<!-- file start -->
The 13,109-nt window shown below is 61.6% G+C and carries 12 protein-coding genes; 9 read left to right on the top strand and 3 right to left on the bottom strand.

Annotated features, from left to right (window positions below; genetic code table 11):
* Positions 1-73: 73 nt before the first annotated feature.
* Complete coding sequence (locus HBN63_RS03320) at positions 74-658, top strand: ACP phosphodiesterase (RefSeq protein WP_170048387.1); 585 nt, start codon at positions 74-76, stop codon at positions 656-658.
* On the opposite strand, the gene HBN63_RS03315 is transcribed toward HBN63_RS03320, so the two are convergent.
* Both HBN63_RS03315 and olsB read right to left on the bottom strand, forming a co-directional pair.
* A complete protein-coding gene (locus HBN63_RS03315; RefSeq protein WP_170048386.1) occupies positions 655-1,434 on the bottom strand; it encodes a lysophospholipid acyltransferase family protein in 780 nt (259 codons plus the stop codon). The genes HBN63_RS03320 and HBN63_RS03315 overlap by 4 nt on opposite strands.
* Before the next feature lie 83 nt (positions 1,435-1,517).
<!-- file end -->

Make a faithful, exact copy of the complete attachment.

The 13,109-nt window shown below is 61.6% G+C and carries 12 protein-coding genes; 9 read left to right on the top strand and 3 right to left on the bottom strand.

Annotated features, from left to right (window positions below; genetic code table 11):
* Positions 1-73: 73 nt before the first annotated feature.
* Complete coding sequence (locus HBN63_RS03320) at positions 74-658, top strand: ACP phosphodiesterase (RefSeq protein WP_170048387.1); 585 nt, start codon at positions 74-76, stop codon at positions 656-658.
* On the opposite strand, the gene HBN63_RS03315 is transcribed toward HBN63_RS03320, so the two are convergent.
* Both HBN63_RS03315 and olsB read right to left on the bottom strand, forming a co-directional pair.
* A complete protein-coding gene (locus HBN63_RS03315; RefSeq protein WP_170048386.1) occupies positions 655-1,434 on the bottom strand; it encodes a lysophospholipid acyltransferase family protein in 780 nt (259 codons plus the stop codon). The genes HBN63_RS03320 and HBN63_RS03315 overlap by 4 nt on opposite strands.
* Before the next feature lie 83 nt (positions 1,435-1,517).